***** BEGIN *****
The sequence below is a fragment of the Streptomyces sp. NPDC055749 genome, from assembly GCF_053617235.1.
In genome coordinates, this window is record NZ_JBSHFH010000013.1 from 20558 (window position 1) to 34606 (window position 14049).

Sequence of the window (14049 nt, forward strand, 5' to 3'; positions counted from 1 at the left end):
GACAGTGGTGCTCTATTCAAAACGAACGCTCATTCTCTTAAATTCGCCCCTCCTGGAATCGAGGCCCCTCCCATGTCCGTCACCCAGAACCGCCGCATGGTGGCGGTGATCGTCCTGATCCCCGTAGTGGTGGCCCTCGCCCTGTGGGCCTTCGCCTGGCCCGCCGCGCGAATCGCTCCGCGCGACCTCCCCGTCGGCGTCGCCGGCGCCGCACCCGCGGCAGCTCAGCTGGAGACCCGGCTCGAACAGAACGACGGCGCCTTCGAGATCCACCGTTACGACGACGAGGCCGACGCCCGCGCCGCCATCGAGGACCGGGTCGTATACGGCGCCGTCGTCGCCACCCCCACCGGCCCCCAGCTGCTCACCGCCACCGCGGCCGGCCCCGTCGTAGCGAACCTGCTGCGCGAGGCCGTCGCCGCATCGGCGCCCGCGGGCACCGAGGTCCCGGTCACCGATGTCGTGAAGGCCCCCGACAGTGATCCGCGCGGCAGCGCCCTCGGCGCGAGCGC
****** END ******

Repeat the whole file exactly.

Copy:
The sequence below is a fragment of the Streptomyces sp. NPDC055749 genome, from assembly GCF_053617235.1.
In genome coordinates, this window is record NZ_JBSHFH010000013.1 from 20558 (window position 1) to 34606 (window position 14049).

Sequence of the window (14049 nt, forward strand, 5' to 3'; positions counted from 1 at the left end):
GACAGTGGTGCTCTATTCAAAACGAACGCTCATTCTCTTAAATTCGCCCCTCCTGGAATCGAGGCCCCTCCCATGTCCGTCACCCAGAACCGCCGCATGGTGGCGGTGATCGTCCTGATCCCCGTAGTGGTGGCCCTCGCCCTGTGGGCCTTCGCCTGGCCCGCCGCGCGAATCGCTCCGCGCGACCTCCCCGTCGGCGTCGCCGGCGCCGCACCCGCGGCAGCTCAGCTGGAGACCCGGCTCGAACAGAACGACGGCGCCTTCGAGATCCACCGTTACGACGACGAGGCCGACGCCCGCGCCGCCATCGAGGACCGGGTCGTATACGGCGCCGTCGTCGCCACCCCCACCGGCCCCCAGCTGCTCACCGCCACCGCGGCCGGCCCCGTCGTAGCGAACCTGCTGCGCGAGGCCGTCGCCGCATCGGCGCCCGCGGGCACCGAGGTCCCGGTCACCGATGTCGTGAAGGCCCCCGACAGTGATCCGCGCGGCAGCGCCCTCGGCGCGAGCGC